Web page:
Tips for Running Errands with Toddlers

It was dinnertime and the grocery cart was full and paid for, but I was waiting in the line for the pharmacy. A half dozen people milled about waiting their turn at the window. We were out of the medicine so I couldn't leave. I had to wait. And yet still my toddler screamed.

Sound familiar? Have you been stuck with a screaming toddler? It may be easy to blame them with bad behavior, but our own choices can make a difference on the outcome of our daily errand run. Here are some tips so that running errands with toddlers may not be so hard.

Plan Ahead When Running Errands with Toddlers

Are you a morning person or a night person? What about your child? Find their best time of the day, and wherever possible run your errands when they’re generally happy and well behaved. It will make the errand running adventure so much more fun.

Know Your Child’s Limits

If your toddler has just woken from a nap, they may be too tired to sit still and behave. If they’re hungry you can bet they're going to have a meltdown too.

Before you run errands with your toddler, make sure they’re in good shape to do so. If they haven’t eaten in a while, get them a snack before you run errands. If they’re wide awake and fresh from a nap, consider just how much time they will stay that way before they reach their limit.

Know Your Own Limits

Sometimes our rational brain is working. When our rational brain is working, we can manage a toddler like we’re a superhero. Other times, all logic and reason go out the window. Instead of being proactive and anticipating potential trouble, we react. If you’re tired, hungry, stressed, or otherwise not 100%, let the errands wait. Sometimes positive moments with your children will take priority over your errands.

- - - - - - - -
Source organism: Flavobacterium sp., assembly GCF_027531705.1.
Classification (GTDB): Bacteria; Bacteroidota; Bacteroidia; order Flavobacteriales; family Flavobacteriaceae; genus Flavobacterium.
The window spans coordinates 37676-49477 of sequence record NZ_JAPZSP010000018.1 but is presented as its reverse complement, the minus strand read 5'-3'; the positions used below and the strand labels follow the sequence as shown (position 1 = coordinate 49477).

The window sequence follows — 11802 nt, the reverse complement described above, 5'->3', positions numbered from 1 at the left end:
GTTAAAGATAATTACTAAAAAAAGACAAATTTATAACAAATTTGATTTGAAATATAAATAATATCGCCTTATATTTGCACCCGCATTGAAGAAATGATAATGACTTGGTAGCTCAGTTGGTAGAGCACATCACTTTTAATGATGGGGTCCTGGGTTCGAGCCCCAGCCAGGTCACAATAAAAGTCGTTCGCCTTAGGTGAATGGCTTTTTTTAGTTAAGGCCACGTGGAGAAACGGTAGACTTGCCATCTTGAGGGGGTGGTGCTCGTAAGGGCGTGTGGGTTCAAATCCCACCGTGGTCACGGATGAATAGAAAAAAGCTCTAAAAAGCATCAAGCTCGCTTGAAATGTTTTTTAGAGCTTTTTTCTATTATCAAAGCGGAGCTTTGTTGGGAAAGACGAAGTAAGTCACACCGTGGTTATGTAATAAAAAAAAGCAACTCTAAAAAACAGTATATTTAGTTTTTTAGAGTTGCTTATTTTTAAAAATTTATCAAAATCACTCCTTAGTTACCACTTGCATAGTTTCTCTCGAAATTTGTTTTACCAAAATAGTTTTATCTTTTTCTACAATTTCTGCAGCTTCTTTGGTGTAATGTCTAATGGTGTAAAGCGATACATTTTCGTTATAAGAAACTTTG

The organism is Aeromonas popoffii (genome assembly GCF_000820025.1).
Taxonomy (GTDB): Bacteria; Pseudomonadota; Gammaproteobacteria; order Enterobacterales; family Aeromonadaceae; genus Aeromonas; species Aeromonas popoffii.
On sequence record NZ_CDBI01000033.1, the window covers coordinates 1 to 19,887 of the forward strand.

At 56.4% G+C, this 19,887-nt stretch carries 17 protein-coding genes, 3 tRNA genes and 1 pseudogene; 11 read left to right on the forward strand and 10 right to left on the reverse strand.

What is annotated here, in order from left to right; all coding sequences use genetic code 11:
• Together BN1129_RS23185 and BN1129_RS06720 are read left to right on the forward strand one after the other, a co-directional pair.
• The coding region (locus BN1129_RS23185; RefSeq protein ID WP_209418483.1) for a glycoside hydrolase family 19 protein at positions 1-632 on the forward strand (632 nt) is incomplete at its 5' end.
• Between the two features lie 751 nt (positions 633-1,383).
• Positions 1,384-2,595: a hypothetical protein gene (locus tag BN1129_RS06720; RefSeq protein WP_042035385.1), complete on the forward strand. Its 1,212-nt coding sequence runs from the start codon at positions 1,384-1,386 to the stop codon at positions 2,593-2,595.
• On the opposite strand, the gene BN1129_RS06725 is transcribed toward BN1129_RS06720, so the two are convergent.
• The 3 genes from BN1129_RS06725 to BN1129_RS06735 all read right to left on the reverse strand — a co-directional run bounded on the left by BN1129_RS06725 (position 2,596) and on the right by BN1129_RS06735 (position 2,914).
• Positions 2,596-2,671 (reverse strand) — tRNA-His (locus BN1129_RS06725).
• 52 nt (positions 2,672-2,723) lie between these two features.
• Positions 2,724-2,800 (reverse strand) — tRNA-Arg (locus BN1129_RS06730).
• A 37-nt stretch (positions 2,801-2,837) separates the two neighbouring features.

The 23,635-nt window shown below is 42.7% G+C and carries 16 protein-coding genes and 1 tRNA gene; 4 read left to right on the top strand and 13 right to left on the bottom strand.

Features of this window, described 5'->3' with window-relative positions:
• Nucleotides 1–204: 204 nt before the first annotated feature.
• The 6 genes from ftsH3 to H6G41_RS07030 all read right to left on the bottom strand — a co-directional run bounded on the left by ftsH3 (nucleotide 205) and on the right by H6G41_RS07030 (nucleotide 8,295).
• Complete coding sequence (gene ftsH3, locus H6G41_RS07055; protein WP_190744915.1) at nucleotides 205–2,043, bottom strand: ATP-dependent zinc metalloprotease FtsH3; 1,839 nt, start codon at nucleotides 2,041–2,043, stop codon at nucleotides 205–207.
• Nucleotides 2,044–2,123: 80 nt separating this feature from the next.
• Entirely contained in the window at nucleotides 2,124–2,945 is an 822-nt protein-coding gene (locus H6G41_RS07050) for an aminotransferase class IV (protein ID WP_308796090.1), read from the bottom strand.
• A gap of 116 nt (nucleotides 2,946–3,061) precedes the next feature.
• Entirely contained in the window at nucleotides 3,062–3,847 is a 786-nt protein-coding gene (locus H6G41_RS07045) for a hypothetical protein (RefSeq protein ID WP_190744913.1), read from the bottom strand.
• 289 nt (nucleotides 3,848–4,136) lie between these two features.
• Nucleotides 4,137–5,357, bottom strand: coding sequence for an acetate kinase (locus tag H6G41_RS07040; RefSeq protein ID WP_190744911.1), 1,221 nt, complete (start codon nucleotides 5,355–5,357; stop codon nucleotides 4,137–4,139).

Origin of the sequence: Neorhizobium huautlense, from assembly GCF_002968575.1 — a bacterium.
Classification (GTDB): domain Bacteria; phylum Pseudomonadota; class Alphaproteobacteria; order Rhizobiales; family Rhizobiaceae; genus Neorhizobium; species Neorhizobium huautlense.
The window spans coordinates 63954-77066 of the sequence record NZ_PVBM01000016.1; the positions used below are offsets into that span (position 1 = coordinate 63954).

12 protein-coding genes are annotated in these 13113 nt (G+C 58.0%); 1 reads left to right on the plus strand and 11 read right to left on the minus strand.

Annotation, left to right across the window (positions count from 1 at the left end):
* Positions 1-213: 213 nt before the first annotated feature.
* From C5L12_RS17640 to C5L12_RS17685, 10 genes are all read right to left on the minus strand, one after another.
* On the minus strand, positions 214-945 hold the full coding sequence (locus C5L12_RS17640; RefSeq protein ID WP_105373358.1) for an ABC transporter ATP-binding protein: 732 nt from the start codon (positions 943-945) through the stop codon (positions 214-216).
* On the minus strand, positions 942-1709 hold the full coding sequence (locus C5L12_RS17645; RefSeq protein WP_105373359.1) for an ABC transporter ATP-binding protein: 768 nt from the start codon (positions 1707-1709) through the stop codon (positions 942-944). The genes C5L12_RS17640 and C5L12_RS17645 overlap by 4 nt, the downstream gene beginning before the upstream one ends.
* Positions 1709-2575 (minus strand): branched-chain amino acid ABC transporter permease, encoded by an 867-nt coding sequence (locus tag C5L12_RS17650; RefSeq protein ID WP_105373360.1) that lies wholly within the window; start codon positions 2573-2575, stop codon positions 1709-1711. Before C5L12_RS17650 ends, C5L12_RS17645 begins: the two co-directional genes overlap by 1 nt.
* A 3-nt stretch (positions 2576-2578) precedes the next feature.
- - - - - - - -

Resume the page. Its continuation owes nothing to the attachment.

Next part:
Get Your Toddlers Involved When Running Errands

It may sound strange, but you can ask your toddler to help you with the errands. For example, at the grocery store you can give them choices for the food you buy. Even little choices will give them power. Let them choose which can of peaches or which bundle of bananas to add to your cart. If you’re at the dry cleaner, ask them to help carry something and hand it to the clerk.

If there’s really nothing they can do to help, distract them with conversation. Point out interesting things in your surroundings. Engage your child in the process.

Are you driving around a lot? This can be boring for the little ones too, but there are also lots of fun activities to do in the car to encourage learning. Check out my post Early Lessons: Literacy in the Car for ideas.

Sometimes there really is nothing the child can do while you run your errands. Consider what you can do with your child after the errands are done. Then keep your promise to your child and do that activity with them, even if it's just a snuggle or a short story. 


Have Compassion on Your Toddlers

Remember that day in the grocery store, waiting in the line for the pharmacy? There was no way out of the situation. I had to wait. And I could not control my toddler.

As I said a little prayer for strength to carry on, I felt a sense of peace flow over me. I felt calm because I saw the situation from above. This little child was uncomfortable. I couldn't stop her. It did not matter what other people thought about the scene that she was making. She just needed love, and that I could give. 

Showing our children compassion is much easier said than done, but I'm grateful for that glimpse of what it is all about. Finishing our errands with little ones around is certainly not easy, but we can do it. Try to remember your limits, keep your toddler involved in the errands, and show compassion when the feelings overwhelm them.

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